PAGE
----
February 4, 2002
Enron pocketed PGE ratepayer taxes
Since Enron purchased PGE in 1997, the Houston-based company reported more than $2.68 billion in profits but paid just $17 million in federal income taxes in its first year of ownership and nothing in the three following years, according Citizens for Tax Justice, a group that advocates tighter tax laws.
During that period, PGE sent the company $89.3 million a year on average in tax checks, Portland-based PGE officials said. Enron filed a consolidated return for all of its holdings, they said.
What happened to the money then is Enron's concern, not PGE's, they said.
"We were following the letter of the law," said Scott Simms, PGE spokesman.
Enron did not immediately return calls.
There is apparently nothing illegal about the Enron-PGE tax arrangement, where PGE, as a subsidiary sent its payment for taxes to its Texas parent. As of May 2001, subsidiary utilities no longer pay taxes through their parent companies, Simms said.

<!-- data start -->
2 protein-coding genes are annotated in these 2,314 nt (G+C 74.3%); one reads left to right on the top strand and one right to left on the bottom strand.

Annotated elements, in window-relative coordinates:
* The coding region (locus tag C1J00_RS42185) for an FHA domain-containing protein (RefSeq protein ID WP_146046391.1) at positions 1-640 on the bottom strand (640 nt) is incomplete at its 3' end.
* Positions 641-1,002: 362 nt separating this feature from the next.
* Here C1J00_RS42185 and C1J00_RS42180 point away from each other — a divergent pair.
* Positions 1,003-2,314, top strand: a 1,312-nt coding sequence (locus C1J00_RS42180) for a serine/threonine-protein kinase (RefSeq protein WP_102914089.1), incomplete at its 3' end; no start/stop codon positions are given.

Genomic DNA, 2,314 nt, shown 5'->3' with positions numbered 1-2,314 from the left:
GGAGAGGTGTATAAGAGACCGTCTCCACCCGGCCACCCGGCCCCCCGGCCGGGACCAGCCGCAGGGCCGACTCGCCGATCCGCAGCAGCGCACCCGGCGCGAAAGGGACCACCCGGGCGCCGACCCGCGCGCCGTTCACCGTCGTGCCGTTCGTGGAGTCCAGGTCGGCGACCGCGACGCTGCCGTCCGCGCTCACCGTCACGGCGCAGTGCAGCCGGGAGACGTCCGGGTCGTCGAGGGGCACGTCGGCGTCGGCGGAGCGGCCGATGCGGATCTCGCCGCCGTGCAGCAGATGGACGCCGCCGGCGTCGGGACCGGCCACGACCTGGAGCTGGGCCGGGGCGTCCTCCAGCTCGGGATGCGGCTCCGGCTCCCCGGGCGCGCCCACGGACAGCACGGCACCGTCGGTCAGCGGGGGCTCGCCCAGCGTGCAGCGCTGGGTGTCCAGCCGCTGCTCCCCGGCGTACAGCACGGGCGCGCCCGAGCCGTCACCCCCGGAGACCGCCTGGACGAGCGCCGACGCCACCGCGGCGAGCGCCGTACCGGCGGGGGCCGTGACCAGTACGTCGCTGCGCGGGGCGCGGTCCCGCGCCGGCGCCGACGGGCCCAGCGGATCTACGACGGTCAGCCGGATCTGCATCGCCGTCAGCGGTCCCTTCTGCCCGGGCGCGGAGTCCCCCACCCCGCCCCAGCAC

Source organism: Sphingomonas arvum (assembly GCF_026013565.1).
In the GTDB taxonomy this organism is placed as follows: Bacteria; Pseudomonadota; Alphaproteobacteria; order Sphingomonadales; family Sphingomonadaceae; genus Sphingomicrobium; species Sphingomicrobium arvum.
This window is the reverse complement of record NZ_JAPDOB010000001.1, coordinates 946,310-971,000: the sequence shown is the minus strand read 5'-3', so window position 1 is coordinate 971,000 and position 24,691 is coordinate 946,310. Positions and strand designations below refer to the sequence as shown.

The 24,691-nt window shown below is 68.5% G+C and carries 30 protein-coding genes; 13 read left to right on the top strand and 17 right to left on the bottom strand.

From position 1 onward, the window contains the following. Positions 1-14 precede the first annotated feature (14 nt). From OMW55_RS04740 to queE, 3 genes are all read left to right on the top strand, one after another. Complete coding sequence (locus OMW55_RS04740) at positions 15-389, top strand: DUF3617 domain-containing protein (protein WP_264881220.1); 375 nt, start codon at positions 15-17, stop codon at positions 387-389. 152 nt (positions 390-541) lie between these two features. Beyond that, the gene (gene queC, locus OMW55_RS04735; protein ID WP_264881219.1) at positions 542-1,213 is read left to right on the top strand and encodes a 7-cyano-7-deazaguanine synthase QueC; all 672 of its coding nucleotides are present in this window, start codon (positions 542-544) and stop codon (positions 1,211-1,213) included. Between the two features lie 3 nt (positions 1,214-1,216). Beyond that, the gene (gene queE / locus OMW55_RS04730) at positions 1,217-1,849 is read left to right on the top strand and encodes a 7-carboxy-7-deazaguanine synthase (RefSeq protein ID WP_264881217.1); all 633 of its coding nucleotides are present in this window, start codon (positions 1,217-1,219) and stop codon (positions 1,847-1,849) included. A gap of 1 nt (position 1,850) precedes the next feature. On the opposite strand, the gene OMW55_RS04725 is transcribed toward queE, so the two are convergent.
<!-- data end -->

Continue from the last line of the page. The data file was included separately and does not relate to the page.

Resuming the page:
Houston-based Enron filed for Chapter 11 bankruptcy on Dec. 2 amid disclosures that the company hid large amounts of debt in a web of off-the-books partnerships.
Thousands of employees, including hundreds in Portland, have been laid off. Others have suffered complete losses to their retirement savings as Enron's stock has crashed.
In the 4½ years Enron has owned PGE, it has received at least $608 million in profits and taxes from the Portland utility.
On Jan. 17, Citizens for Tax Justice released a detailed analysis of Enron's tax payments based on the company's own financial statements. The 23-year-old nonpartisan group's analysis has been widely cited.
The money PGE paid for federal taxes came directly from ratepayers, Simms confirmed. The utility has about 730,000 customers.
In the fall of 2001, PGE raised rates 31.5 percent for residential users and 50 percent for commercial users.
In addition to the tax money, PGE paid $251 million in profits to Enron from 1997 to the third quarter of 2001.
Enron did its best to "pick PGE clean," said Erick Johnson, a Portland lawyer who represents utilities but does not represent PGE or Enron.
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